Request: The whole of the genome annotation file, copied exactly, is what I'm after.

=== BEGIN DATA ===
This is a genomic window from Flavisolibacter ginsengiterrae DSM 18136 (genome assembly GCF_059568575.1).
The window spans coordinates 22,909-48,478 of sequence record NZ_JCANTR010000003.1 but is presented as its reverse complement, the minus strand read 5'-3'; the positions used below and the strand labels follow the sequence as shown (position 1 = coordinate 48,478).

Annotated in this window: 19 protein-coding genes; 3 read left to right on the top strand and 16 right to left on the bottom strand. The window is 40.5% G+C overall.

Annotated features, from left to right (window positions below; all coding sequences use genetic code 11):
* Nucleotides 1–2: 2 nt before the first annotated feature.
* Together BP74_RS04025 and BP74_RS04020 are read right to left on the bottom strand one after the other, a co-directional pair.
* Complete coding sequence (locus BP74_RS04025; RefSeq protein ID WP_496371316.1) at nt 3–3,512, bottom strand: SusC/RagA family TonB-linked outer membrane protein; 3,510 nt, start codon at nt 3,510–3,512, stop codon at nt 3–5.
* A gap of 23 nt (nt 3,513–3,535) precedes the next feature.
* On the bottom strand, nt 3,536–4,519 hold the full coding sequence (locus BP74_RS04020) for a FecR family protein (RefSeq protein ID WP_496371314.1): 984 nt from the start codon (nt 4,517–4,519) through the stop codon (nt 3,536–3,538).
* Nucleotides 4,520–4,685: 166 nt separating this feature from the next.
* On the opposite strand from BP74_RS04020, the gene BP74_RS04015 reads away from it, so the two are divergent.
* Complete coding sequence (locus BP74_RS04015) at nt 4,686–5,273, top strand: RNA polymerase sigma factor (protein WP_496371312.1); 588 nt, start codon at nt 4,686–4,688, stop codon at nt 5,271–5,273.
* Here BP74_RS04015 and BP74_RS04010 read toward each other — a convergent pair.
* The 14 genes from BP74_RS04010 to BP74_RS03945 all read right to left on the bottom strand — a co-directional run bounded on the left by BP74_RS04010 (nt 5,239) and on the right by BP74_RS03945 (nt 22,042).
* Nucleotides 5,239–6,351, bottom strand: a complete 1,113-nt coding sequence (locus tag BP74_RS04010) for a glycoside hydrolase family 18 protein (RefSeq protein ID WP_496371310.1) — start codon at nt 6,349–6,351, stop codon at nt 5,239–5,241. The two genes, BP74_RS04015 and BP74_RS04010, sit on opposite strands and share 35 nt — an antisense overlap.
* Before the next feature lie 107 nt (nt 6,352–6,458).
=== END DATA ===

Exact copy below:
This is a genomic window from Flavisolibacter ginsengiterrae DSM 18136 (genome assembly GCF_059568575.1).
The window spans coordinates 22,909-48,478 of sequence record NZ_JCANTR010000003.1 but is presented as its reverse complement, the minus strand read 5'-3'; the positions used below and the strand labels follow the sequence as shown (position 1 = coordinate 48,478).

Annotated in this window: 19 protein-coding genes; 3 read left to right on the top strand and 16 right to left on the bottom strand. The window is 40.5% G+C overall.

Annotated features, from left to right (window positions below; all coding sequences use genetic code 11):
* Nucleotides 1–2: 2 nt before the first annotated feature.
* Together BP74_RS04025 and BP74_RS04020 are read right to left on the bottom strand one after the other, a co-directional pair.
* Complete coding sequence (locus BP74_RS04025; RefSeq protein ID WP_496371316.1) at nt 3–3,512, bottom strand: SusC/RagA family TonB-linked outer membrane protein; 3,510 nt, start codon at nt 3,510–3,512, stop codon at nt 3–5.
* A gap of 23 nt (nt 3,513–3,535) precedes the next feature.
* On the bottom strand, nt 3,536–4,519 hold the full coding sequence (locus BP74_RS04020) for a FecR family protein (RefSeq protein ID WP_496371314.1): 984 nt from the start codon (nt 4,517–4,519) through the stop codon (nt 3,536–3,538).
* Nucleotides 4,520–4,685: 166 nt separating this feature from the next.
* On the opposite strand from BP74_RS04020, the gene BP74_RS04015 reads away from it, so the two are divergent.
* Complete coding sequence (locus BP74_RS04015) at nt 4,686–5,273, top strand: RNA polymerase sigma factor (protein WP_496371312.1); 588 nt, start codon at nt 4,686–4,688, stop codon at nt 5,271–5,273.
* Here BP74_RS04015 and BP74_RS04010 read toward each other — a convergent pair.
* The 14 genes from BP74_RS04010 to BP74_RS03945 all read right to left on the bottom strand — a co-directional run bounded on the left by BP74_RS04010 (nt 5,239) and on the right by BP74_RS03945 (nt 22,042).
* Nucleotides 5,239–6,351, bottom strand: a complete 1,113-nt coding sequence (locus tag BP74_RS04010) for a glycoside hydrolase family 18 protein (RefSeq protein ID WP_496371310.1) — start codon at nt 6,349–6,351, stop codon at nt 5,239–5,241. The two genes, BP74_RS04015 and BP74_RS04010, sit on opposite strands and share 35 nt — an antisense overlap.
* Before the next feature lie 107 nt (nt 6,352–6,458).